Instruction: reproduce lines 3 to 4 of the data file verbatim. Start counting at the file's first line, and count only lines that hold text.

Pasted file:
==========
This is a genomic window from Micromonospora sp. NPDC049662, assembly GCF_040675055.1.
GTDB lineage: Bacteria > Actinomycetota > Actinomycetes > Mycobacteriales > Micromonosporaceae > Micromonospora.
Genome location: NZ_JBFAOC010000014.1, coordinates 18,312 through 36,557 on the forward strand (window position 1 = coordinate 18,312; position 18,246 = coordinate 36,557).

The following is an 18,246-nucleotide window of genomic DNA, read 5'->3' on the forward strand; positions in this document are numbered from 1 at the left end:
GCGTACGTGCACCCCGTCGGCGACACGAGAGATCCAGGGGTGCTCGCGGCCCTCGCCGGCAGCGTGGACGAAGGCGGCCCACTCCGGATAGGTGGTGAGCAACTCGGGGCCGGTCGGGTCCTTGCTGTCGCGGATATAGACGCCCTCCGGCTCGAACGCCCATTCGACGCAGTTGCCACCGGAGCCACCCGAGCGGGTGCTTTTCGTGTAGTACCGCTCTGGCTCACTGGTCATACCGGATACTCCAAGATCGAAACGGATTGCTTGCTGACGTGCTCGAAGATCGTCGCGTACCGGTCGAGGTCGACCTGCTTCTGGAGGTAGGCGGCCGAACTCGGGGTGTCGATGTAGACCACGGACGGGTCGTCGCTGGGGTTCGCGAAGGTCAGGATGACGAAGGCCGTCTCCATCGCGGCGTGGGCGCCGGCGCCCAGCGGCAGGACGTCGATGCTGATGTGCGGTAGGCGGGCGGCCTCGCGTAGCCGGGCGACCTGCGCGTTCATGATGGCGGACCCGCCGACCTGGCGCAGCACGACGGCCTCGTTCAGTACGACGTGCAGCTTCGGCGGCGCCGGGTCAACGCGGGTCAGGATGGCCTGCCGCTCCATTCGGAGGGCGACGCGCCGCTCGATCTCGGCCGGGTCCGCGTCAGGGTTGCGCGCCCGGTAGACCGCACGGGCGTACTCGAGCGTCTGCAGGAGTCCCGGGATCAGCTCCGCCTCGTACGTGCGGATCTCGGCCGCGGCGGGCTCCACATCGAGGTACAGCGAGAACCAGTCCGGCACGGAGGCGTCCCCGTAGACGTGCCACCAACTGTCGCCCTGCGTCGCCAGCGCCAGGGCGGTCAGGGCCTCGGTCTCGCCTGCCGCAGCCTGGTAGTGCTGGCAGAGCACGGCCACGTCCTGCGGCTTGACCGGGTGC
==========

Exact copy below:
Genome location: NZ_JBFAOC010000014.1, coordinates 18,312 through 36,557 on the forward strand (window position 1 = coordinate 18,312; position 18,246 = coordinate 36,557).

The following is an 18,246-nucleotide window of genomic DNA, read 5'->3' on the forward strand; positions in this document are numbered from 1 at the left end: